Influenza viruses are important human pathogens that are responsible for annual epidemics and occasional pandemics. A striking feature of influenza is its segmented genome composed of 8 negative-stranded RNA segments (vRNAs). Within budding virions, vRNAs are organized into a characteristic 7+1 arrangement with seven vRNAs of different lengths surrounding a central one. Genome segmentation greatly complicates virus assembly. Nonetheless, it has evolved in many viruses because it enables segment exchange by reassortment. Importantly, past and recent influenza pandemics have arisen through reassortment between human, swine, and avian influenza viruses. Reassortment is known to be non-random and thus constitutes a barrier to cross-species virus transmission,   but the mechanisms underlying non-random segment exchange are not understood. This lack of understanding can be attributed to the difficulty of studying all eight segments at the same time in cells.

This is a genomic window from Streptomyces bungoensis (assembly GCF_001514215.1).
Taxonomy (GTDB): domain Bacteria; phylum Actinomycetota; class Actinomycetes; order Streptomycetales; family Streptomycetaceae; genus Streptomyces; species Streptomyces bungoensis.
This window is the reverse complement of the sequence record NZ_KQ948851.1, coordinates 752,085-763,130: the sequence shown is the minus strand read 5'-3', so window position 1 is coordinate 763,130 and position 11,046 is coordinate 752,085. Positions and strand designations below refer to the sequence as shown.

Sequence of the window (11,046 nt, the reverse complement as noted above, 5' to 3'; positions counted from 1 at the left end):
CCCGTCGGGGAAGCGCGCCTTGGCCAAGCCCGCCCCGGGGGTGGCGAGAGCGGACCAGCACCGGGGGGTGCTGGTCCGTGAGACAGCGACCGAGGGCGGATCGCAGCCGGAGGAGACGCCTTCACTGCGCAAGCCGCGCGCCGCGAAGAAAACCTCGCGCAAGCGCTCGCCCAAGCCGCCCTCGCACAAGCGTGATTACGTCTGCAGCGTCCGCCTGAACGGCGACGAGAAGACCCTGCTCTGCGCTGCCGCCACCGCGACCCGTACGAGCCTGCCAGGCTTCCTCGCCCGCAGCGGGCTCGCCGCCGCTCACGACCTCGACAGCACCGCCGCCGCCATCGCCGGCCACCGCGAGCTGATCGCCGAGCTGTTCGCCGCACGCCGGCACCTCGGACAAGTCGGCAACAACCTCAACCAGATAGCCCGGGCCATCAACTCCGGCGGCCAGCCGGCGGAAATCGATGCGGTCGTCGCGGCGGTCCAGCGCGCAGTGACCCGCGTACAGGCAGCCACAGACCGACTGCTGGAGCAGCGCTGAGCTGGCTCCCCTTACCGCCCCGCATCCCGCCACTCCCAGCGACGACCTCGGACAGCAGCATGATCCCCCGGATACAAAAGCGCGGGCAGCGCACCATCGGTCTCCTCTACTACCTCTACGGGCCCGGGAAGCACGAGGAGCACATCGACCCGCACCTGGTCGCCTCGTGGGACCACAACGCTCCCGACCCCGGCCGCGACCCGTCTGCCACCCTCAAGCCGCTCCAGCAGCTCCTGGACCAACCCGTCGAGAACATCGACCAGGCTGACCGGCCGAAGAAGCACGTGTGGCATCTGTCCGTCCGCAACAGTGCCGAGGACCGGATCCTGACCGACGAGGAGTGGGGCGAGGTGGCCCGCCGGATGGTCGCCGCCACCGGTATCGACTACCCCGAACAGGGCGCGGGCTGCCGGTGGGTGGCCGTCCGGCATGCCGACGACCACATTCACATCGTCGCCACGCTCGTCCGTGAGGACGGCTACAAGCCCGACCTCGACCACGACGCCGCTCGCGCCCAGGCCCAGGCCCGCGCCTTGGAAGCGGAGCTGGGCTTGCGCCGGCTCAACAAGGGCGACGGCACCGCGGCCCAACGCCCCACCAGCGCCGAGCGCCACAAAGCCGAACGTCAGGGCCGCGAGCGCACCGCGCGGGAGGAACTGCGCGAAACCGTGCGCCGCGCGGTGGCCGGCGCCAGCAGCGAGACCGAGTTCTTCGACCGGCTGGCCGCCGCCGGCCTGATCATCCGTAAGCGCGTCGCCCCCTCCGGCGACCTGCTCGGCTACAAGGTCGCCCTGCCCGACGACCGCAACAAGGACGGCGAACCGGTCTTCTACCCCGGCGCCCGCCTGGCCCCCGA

Padlock probe (PLP) based spatial transcriptomics offers a way to localize individual influenza segments within infected cells. PLPs are oligonucleotides with two hybridizing arms and a loop region. After hybridization to the target, it is ligated into a circle and amplified by rolling circle amplification for subsequent detection. PLPs offer great discriminatory power but usually lack sensitivity because RNA molecules are usually detected via cDNA produced during an inefficient reverse transcription step. Here, we show that direct RNA targeting using an RNA-specific ligase greatly improves detection efficiency, and we further increase sensitivity towards single molecule detection using multiple PLPs. Finally, we show that in-situ sequencing of barcodes within the loop region enables highly multiplexed RNA detection and the visualization of all 8 influenza vRNAs and mRNAs simultaneously in infected cells. We also show the spatial information of the vRNA over time and their possible interaction.